In Defense of Napster and Against the Second Homesteading Rule
N. Stephan Kinsella
by Stephan Kinsella: The
Greatest Libertarian Books
bad boy Napster has come
under fire. In a lawsuit filed earlier this year by the Recording
Industry Association of America (RIAA)
on behalf of its members, the RIAA contends that Napster's service
"enables and facilitates piracy of music on an unprecedented scale,"
and seeks to shut down Napster for infringing the copyrights of
its members. U.S. District Court Judge Marilyn Hall Patel initially
granted the RIAA a preliminary injunction, effectively ordering
Napster to shut down. However, the injunction has since been stayed
by the U.S. Court of Appeals for the 9th Circuit, pending an appeal.(1)
case gives rise to the question: Should Napster be shut down by
force of law? The answer can be yes only if Napster is violating
the individual rights property rights of others. To
determine this we can ask a two-pronged question: (1) Is Napster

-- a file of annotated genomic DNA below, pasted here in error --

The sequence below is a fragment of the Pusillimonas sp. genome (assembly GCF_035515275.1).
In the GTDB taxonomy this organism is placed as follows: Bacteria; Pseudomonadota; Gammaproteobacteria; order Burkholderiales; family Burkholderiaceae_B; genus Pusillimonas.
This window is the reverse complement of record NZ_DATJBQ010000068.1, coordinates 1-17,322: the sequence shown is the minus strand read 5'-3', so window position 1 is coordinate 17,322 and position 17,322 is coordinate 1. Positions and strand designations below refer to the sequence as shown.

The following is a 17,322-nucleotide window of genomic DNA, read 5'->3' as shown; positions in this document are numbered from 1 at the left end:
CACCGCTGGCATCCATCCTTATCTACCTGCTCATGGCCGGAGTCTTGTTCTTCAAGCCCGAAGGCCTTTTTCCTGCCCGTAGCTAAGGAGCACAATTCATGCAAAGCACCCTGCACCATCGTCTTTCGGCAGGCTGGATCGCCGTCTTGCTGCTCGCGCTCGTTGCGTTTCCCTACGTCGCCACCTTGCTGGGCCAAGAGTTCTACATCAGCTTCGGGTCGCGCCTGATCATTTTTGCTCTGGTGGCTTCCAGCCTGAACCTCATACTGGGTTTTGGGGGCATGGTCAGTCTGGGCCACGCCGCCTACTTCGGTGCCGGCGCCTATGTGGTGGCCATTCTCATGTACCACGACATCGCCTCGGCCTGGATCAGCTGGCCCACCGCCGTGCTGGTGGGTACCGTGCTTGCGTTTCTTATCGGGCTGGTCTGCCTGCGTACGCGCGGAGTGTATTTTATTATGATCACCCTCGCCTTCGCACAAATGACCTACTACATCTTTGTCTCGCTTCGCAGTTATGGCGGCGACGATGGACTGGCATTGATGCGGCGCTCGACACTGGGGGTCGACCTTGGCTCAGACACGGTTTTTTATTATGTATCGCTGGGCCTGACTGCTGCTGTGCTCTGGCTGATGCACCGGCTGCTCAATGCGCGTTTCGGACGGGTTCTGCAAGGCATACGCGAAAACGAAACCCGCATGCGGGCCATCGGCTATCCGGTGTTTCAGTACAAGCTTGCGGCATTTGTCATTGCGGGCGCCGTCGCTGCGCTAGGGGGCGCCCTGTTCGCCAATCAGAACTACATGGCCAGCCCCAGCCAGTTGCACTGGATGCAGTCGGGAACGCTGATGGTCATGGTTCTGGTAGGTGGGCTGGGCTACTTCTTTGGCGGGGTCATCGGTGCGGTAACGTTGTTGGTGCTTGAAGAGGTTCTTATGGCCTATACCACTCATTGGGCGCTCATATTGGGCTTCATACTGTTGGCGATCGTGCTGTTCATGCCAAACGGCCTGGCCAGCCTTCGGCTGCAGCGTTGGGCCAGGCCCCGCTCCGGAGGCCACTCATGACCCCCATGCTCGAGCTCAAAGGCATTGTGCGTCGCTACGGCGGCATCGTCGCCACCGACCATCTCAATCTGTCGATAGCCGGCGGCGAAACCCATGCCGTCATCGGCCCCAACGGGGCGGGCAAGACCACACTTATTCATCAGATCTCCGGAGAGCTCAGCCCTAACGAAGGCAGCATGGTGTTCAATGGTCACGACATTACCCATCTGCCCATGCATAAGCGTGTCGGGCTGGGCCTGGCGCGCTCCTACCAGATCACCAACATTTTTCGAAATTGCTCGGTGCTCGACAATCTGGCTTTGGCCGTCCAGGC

violating any positive law?, and (2) If so, is the law legitimate?
The second question is necessary because, even if Napster is technically
in violation of a legal prohibition, we can only say that Napster
"should" be subject to the law's punishments, if the law is itself
legitimate. To hold otherwise is to adopt legal positivism and the
moral relativism from which it springs. Let us, then, take each
of these two questions in turn.
does Napster violate U.S. copyright law? In the Napster system,
Napster users A and B "find" each other by using a directory maintained
by Napster. Napster user A then copies the digital music file (e.g.,
an MP3 file) of Napster user B,
using file transfer software provided by the Napster service. This
is known as peer-to-peer file sharing. However, the file is transferred
from B to A over the Internet, not through Napster's servers. Napster
does not itself do any copying. It is more like an intermediary,
who introduces A and B, who then may copy files from each other.
It is clear, then, that Napster does not directly infringe any copyrights,
because it does not itself reproduce music files.
this reason, Napster has been accused only of "contributory" infringement